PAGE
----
Thursday, October 1, 2015


Son of Saul (2015) - Nemes
Son of Saul
I understand Godard's criticism of Schindler's List now. No holocaust movie should be a thriller. It shouldn't give you a thrill in expecting if someone is going to live or die. Hungarian first timer Laszlo Nemes's Auschwitz set drama is at once riveting and quietly devastating experience and it doesn't feel like a gimmick.

From the get-go, the fast moving film quickly sets up that the film belongs to only one man by shallow focusing on and following around Saul, a Hungarian sonderkommando - a worker chosen to be working in a crematorium, from handling the new arrivals to their deaths to gas chamber cleaning duties, to shoveling ashes into the river. Most of atrocities around him are out of focus but it's the effective sound design that does the job. Everything changes when he finds a boy survivor in a pile of bodies. Doctors are called in and a German doctor quickly suffocates the boy to death. Since he is an abnormality, they want to perform autopsy. Saul thinks the boy is his son and it becomes his mission to give him a proper burial at any cost. First, he needs to find a Rabbi to say a prayer for the dead.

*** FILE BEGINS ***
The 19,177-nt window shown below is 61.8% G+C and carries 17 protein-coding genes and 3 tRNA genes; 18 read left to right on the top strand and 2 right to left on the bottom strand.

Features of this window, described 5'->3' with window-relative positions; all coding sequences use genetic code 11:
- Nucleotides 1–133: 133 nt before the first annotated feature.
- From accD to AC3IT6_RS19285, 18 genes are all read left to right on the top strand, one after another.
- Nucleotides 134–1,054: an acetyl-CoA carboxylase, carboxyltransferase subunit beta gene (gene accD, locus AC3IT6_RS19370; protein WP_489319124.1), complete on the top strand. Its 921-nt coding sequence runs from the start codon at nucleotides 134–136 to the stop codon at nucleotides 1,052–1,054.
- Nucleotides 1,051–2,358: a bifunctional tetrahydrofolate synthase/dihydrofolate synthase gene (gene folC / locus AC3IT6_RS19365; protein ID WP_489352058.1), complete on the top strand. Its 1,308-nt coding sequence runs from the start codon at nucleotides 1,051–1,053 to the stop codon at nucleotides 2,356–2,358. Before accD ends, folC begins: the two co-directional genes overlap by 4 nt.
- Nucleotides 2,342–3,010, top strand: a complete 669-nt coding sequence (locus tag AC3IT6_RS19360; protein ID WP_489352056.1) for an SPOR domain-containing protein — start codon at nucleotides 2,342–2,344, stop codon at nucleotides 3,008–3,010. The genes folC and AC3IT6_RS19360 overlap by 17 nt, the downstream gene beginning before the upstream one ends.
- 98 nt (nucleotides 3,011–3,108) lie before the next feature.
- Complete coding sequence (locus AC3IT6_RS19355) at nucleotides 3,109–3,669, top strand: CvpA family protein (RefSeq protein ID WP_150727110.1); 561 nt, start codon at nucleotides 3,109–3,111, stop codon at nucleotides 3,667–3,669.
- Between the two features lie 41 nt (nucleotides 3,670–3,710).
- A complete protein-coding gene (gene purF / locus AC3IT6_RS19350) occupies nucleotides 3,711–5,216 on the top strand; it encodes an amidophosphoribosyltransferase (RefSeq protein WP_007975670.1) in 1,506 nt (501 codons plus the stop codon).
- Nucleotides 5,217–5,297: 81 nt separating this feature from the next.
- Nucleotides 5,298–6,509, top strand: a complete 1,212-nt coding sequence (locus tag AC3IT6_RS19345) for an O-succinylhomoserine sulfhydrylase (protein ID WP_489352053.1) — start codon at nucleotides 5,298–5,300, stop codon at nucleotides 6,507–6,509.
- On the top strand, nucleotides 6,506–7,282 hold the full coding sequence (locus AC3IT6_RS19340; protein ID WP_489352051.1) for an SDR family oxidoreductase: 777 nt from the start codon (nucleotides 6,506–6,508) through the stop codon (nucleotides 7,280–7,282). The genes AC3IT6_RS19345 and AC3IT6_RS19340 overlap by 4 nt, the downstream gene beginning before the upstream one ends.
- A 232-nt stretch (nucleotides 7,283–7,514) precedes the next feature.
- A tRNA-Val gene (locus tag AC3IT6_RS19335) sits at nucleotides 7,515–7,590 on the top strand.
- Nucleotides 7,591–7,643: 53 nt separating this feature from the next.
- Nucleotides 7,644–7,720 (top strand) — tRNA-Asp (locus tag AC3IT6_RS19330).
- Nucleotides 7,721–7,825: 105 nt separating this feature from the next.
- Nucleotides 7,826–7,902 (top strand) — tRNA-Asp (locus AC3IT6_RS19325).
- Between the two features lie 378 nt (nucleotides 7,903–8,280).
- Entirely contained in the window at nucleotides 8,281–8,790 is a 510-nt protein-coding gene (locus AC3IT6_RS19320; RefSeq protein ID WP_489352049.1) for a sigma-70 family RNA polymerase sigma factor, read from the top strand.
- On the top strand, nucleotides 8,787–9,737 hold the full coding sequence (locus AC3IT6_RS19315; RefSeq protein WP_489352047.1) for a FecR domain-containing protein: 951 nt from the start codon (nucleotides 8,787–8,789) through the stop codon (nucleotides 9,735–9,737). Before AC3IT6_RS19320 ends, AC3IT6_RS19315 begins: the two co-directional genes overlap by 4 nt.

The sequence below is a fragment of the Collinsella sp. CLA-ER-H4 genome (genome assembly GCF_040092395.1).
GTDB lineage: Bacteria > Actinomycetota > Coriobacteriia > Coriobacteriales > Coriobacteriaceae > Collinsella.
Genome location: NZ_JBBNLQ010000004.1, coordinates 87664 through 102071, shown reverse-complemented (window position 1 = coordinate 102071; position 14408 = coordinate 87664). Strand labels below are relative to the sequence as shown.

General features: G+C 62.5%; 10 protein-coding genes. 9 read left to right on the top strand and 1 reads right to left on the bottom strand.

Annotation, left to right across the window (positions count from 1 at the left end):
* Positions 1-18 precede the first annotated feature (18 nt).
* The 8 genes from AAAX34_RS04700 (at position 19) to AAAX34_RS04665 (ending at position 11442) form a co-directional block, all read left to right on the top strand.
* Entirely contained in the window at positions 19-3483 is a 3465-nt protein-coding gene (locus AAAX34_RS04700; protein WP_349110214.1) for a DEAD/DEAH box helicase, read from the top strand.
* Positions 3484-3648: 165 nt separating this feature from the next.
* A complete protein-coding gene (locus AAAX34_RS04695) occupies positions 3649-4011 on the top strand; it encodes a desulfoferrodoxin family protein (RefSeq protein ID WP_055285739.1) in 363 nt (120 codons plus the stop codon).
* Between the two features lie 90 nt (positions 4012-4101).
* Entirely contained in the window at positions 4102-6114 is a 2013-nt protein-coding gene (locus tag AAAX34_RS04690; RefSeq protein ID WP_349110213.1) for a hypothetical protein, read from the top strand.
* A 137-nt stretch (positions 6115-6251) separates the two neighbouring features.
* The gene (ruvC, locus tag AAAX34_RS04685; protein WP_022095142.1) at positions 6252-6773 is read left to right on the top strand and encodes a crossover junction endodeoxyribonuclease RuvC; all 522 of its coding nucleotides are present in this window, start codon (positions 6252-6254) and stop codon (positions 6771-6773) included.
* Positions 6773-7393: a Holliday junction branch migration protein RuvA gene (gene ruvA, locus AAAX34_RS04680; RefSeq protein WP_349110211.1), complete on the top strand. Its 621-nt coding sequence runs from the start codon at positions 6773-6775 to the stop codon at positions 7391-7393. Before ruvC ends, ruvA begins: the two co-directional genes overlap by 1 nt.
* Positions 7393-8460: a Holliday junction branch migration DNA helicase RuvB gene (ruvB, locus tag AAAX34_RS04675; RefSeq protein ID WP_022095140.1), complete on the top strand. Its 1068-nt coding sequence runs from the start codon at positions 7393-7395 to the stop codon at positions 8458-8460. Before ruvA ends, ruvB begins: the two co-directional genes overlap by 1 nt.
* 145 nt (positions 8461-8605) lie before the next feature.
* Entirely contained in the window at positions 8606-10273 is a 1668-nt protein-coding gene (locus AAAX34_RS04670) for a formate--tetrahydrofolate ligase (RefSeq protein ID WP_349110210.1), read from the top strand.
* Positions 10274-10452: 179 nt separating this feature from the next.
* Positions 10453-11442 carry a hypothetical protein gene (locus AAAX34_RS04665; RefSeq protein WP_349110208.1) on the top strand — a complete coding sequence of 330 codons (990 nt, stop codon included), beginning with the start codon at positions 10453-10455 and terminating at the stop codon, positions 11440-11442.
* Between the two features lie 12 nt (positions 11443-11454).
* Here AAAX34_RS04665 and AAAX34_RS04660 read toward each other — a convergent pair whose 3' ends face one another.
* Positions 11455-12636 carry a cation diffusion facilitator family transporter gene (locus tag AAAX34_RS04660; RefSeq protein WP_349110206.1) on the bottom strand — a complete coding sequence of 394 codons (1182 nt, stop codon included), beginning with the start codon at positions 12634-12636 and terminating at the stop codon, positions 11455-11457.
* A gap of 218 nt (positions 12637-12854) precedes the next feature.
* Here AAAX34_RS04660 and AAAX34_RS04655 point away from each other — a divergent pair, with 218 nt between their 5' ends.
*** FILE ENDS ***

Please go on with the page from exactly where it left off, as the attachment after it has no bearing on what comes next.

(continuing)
It's an amazing technical feat to have the whole movie sort of 'first person' perspective. Camera almost never leaves from Saul's close-up face, even in very tight spaces. The full frame cinematography adds the trapped, caged surroundings. There are no backstories or music or even tears- there is no time for any of it. Nemes, who served as Bela Tarr's assistant director (on Man from London), knows a thing or two about long takes. Still, it's mighty impressive choreography, especially everything must've been pretty much handheld.

Yet, Saul is deeply moving experience. It doesn't feel like a holocaust ride. There is death everywhere, but Saul's unflinching focus to his salvation against his sealed fate feels very noble and humanistic. Géza Röhrig gives an amazing performance as Saul, the man who seems already dead.

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